THE TOWN THAT DREADED SUNDOWN (2015)
This is a nippy, stylish and queerly nostalgic slasher flick. The usual red-herrings, small town paranoia and iconic chase sequences so adored of the 80s genre hits are bashfully indulged here. Where the film departs from its 80s predecessors is in brutality, in line with the demands of modern horror audiences. The murder scenes are graphic and well-choreographed, showcasing a talent for modest splatter along the lines of Argento’s visual cannon.
The putrid hypocrisy and hedonistic underbelly of Texarkana are the main themes here and these are issues many a horror fan is familiar with. But the way the film-makers incorporate Charles B Pierce’s 1976 cult original is quite ingenius – and in the end not too dissimilar at times to Wes Craven’s own reworking of the freddy myth in NEW NIGHTMARE (1994). This film pitches a take on censorship which is actually quite mature if not particularly subtle, asking deep questions about whether horror movies indeed promote macabre actions amongst the populace. Concurrently, the film proposes underlying non-cinematic drivers of violence that exist amongst even the cosiest of communities as explanation for the murderous rampage in front of our eyes.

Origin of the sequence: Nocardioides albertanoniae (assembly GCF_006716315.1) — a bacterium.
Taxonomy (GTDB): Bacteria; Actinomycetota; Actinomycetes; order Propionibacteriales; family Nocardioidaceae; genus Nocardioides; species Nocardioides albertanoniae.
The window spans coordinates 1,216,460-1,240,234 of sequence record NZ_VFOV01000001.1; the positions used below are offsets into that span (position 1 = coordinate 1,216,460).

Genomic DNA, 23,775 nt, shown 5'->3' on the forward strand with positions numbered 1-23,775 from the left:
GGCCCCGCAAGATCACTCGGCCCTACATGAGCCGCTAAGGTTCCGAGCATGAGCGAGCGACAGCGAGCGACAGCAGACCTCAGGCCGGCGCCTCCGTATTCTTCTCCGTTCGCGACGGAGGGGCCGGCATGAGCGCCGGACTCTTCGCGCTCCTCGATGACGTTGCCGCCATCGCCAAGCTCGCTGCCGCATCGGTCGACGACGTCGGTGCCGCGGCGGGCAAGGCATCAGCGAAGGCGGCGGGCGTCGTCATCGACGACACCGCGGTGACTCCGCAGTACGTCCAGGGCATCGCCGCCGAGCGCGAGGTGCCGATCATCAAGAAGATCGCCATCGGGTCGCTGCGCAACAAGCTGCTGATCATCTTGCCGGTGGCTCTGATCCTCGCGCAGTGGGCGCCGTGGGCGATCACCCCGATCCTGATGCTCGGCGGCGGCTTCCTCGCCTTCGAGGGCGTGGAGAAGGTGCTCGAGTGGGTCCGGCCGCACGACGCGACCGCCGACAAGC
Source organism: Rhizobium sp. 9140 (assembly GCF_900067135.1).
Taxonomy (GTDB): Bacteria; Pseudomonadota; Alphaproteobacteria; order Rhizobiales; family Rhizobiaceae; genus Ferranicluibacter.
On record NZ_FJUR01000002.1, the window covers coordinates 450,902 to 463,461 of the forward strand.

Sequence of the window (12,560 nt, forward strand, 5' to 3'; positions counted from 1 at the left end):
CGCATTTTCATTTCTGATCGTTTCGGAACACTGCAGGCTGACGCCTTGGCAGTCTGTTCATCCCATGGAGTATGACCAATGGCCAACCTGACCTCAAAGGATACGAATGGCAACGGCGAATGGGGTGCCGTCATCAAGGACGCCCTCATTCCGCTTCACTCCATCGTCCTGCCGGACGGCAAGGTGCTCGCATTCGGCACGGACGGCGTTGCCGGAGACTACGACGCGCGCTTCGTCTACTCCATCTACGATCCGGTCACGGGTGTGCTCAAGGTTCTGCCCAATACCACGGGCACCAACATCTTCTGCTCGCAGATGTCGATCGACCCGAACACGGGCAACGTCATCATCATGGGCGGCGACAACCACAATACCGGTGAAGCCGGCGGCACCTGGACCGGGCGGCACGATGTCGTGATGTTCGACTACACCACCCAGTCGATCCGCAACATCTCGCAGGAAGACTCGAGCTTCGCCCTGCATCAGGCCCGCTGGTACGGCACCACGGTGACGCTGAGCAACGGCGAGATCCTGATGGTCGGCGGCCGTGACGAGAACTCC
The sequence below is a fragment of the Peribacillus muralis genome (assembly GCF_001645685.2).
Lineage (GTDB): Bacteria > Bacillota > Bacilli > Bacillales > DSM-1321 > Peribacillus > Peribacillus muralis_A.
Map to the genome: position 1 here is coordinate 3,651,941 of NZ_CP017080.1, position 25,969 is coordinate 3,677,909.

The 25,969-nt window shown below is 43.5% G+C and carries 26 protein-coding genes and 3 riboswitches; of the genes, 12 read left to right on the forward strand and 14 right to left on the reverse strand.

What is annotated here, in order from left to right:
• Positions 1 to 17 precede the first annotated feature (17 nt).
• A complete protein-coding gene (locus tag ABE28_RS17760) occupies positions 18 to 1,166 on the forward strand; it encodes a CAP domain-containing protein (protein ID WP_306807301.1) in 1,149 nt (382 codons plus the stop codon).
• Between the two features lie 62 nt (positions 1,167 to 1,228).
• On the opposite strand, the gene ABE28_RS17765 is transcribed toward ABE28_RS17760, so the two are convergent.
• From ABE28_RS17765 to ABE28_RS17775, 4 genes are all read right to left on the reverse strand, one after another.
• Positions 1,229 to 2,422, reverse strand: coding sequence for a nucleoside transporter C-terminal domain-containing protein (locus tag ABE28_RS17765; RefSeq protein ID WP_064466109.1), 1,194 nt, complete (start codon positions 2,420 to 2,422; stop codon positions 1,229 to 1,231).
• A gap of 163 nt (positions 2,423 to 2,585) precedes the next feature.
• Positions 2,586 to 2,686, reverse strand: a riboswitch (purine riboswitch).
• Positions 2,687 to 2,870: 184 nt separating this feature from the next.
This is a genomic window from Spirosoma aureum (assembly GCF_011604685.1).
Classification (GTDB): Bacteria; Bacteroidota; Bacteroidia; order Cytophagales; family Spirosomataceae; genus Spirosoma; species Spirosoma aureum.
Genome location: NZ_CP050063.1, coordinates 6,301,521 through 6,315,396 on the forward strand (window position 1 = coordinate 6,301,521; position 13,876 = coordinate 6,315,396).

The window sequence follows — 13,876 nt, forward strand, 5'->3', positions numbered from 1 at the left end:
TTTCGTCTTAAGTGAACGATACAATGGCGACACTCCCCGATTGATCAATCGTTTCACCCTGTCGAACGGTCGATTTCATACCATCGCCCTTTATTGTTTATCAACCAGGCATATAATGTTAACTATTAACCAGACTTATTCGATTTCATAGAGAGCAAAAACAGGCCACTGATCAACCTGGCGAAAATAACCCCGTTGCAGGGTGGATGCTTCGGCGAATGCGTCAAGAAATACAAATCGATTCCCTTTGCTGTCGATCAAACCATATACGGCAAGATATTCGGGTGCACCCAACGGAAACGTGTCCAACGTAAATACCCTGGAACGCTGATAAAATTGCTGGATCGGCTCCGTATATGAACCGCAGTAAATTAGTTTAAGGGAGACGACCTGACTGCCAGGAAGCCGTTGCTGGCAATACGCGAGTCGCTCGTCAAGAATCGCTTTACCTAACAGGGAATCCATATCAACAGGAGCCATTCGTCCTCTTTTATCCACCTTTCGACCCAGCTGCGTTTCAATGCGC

Eye-catching cinematography and a strong cast mean that in a sentence, this is the greatest slasher genre triumph since 1996’s SCREAM.
Hotdog rating: 9/10